This paper investigates interactions between user expertise and formats of instructional presentations. A cognitive load approach assumes that information presentation should be structured to eliminate any avoidable load on working memory. The level of learner expertise is a major factor determining intelligibility of information for a user. A diagram might not be intelligible in isolation for less experienced users and so require additional textual explanations. Physical integration (e.g., using spatial grouping or colour coding) of the text and diagram can reduce split attention and an unnecessary working memory load. The same diagram may be understandable for more experienced users. Eliminating redundancy may be the best way to reduce cognitive load in this situation. A series of experiments using instructions in elementary electrical engineering demonstrated the alterations in optimal instructional designs with the development of user expertise.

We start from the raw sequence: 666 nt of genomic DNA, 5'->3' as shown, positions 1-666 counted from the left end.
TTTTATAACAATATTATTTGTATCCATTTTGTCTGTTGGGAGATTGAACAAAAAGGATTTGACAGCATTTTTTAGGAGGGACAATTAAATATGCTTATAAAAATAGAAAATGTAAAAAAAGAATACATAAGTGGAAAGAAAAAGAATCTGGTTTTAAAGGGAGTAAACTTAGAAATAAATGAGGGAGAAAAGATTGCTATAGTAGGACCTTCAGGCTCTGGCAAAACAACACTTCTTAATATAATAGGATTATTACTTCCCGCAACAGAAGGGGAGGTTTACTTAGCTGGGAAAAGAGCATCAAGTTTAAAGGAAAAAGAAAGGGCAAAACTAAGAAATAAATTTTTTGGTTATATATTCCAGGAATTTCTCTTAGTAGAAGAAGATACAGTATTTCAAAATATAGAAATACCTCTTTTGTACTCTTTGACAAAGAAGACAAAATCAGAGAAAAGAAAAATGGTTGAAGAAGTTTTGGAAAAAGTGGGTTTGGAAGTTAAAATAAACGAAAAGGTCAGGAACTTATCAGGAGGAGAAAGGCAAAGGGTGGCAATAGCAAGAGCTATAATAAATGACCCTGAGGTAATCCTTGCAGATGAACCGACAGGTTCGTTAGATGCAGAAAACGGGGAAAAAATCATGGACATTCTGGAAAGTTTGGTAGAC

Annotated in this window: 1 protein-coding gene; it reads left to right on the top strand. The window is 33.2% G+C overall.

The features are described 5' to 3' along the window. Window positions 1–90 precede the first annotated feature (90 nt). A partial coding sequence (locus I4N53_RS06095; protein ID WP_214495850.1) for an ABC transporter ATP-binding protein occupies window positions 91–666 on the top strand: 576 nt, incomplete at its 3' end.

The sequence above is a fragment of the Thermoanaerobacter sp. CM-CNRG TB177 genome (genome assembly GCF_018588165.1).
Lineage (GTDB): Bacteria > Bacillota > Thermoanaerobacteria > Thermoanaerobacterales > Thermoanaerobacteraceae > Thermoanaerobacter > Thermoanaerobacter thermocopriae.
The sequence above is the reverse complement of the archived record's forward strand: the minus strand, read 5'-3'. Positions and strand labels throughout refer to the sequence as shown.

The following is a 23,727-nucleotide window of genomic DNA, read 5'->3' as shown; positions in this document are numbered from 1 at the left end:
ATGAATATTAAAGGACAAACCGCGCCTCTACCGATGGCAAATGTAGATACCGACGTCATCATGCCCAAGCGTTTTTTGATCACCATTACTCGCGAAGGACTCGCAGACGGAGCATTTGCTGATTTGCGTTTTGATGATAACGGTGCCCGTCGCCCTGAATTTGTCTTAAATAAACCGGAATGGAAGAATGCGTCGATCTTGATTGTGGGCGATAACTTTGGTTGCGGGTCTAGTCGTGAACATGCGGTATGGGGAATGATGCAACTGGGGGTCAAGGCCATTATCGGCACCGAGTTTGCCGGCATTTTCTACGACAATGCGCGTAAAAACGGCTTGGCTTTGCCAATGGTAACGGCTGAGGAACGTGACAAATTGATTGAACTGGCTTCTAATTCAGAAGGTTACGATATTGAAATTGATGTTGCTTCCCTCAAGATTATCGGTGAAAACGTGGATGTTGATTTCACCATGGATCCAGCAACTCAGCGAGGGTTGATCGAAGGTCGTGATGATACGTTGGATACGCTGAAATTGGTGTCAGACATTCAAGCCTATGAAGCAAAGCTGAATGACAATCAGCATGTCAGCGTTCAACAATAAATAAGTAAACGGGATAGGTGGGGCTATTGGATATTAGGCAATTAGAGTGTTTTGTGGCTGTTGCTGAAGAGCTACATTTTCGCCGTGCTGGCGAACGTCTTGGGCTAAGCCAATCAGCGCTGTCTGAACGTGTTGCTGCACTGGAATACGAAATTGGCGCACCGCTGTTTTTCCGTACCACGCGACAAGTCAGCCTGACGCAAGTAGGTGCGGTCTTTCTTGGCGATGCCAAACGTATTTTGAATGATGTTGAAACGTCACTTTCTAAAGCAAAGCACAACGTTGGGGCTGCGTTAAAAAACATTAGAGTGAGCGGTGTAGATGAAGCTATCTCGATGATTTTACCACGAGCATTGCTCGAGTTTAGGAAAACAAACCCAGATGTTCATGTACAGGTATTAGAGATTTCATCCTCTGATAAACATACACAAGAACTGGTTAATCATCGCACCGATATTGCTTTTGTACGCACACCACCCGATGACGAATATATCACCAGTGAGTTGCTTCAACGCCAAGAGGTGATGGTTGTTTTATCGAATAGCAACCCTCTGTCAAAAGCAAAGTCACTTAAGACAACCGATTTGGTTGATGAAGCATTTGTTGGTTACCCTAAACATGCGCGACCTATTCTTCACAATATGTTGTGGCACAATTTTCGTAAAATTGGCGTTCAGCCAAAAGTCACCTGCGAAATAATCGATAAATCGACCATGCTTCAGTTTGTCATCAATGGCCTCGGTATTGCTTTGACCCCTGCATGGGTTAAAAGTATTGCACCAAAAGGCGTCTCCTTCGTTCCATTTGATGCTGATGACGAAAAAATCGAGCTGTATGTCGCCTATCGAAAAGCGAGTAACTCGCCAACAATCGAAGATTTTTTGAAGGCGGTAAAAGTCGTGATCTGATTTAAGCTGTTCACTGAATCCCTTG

Instructional Design Instructional Material User Expertise Mental Load Fault Finding
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